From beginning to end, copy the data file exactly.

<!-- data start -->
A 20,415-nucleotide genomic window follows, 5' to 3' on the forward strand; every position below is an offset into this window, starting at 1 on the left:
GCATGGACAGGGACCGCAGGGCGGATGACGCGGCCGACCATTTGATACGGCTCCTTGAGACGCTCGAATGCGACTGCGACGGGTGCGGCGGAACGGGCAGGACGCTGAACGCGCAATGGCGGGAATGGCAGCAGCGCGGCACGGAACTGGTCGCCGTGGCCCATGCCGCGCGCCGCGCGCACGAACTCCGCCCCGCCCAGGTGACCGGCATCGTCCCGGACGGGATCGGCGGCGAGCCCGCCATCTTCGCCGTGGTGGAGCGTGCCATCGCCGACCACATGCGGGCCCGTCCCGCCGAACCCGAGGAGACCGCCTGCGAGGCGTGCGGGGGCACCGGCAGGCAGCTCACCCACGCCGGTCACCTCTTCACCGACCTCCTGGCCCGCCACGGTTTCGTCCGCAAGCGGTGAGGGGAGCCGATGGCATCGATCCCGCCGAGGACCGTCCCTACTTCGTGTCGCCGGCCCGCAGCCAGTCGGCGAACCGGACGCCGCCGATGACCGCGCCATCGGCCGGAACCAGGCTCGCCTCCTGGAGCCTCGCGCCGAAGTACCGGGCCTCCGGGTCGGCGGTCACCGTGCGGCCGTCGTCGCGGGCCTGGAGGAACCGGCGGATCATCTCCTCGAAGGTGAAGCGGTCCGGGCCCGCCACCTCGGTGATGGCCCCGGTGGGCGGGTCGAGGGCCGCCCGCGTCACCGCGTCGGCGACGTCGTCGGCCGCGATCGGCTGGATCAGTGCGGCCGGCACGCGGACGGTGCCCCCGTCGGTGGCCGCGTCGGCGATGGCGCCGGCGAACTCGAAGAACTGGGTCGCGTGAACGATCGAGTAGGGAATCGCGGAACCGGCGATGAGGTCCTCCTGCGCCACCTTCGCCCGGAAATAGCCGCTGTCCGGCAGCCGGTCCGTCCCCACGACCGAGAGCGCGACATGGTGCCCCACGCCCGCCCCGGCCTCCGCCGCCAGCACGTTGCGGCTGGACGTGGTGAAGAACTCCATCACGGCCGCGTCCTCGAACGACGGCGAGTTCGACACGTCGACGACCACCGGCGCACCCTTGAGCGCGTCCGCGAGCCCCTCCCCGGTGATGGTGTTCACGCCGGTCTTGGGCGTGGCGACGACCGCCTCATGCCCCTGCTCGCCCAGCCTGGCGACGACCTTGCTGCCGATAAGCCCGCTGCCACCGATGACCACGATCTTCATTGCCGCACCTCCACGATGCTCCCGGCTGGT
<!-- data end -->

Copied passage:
A 20,415-nucleotide genomic window follows, 5' to 3' on the forward strand; every position below is an offset into this window, starting at 1 on the left:
GCATGGACAGGGACCGCAGGGCGGATGACGCGGCCGACCATTTGATACGGCTCCTTGAGACGCTCGAATGCGACTGCGACGGGTGCGGCGGAACGGGCAGGACGCTGAACGCGCAATGGCGGGAATGGCAGCAGCGCGGCACGGAACTGGTCGCCGTGGCCCATGCCGCGCGCCGCGCGCACGAACTCCGCCCCGCCCAGGTGACCGGCATCGTCCCGGACGGGATCGGCGGCGAGCCCGCCATCTTCGCCGTGGTGGAGCGTGCCATCGCCGACCACATGCGGGCCCGTCCCGCCGAACCCGAGGAGACCGCCTGCGAGGCGTGCGGGGGCACCGGCAGGCAGCTCACCCACGCCGGTCACCTCTTCACCGACCTCCTGGCCCGCCACGGTTTCGTCCGCAAGCGGTGAGGGGAGCCGATGGCATCGATCCCGCCGAGGACCGTCCCTACTTCGTGTCGCCGGCCCGCAGCCAGTCGGCGAACCGGACGCCGCCGATGACCGCGCCATCGGCCGGAACCAGGCTCGCCTCCTGGAGCCTCGCGCCGAAGTACCGGGCCTCCGGGTCGGCGGTCACCGTGCGGCCGTCGTCGCGGGCCTGGAGGAACCGGCGGATCATCTCCTCGAAGGTGAAGCGGTCCGGGCCCGCCACCTCGGTGATGGCCCCGGTGGGCGGGTCGAGGGCCGCCCGCGTCACCGCGTCGGCGACGTCGTCGGCCGCGATCGGCTGGATCAGTGCGGCCGGCACGCGGACGGTGCCCCCGTCGGTGGCCGCGTCGGCGATGGCGCCGGCGAACTCGAAGAACTGGGTCGCGTGAACGATCGAGTAGGGAATCGCGGAACCGGCGATGAGGTCCTCCTGCGCCACCTTCGCCCGGAAATAGCCGCTGTCCGGCAGCCGGTCCGTCCCCACGACCGAGAGCGCGACATGGTGCCCCACGCCCGCCCCGGCCTCCGCCGCCAGCACGTTGCGGCTGGACGTGGTGAAGAACTCCATCACGGCCGCGTCCTCGAACGACGGCGAGTTCGACACGTCGACGACCACCGGCGCACCCTTGAGCGCGTCCGCGAGCCCCTCCCCGGTGATGGTGTTCACGCCGGTCTTGGGCGTGGCGACGACCGCCTCATGCCCCTGCTCGCCCAGCCTGGCGACGACCTTGCTGCCGATAAGCCCGCTGCCACCGATGACCACGATCTTCATTGCCGCACCTCCACGATGCTCCCGGCTGGT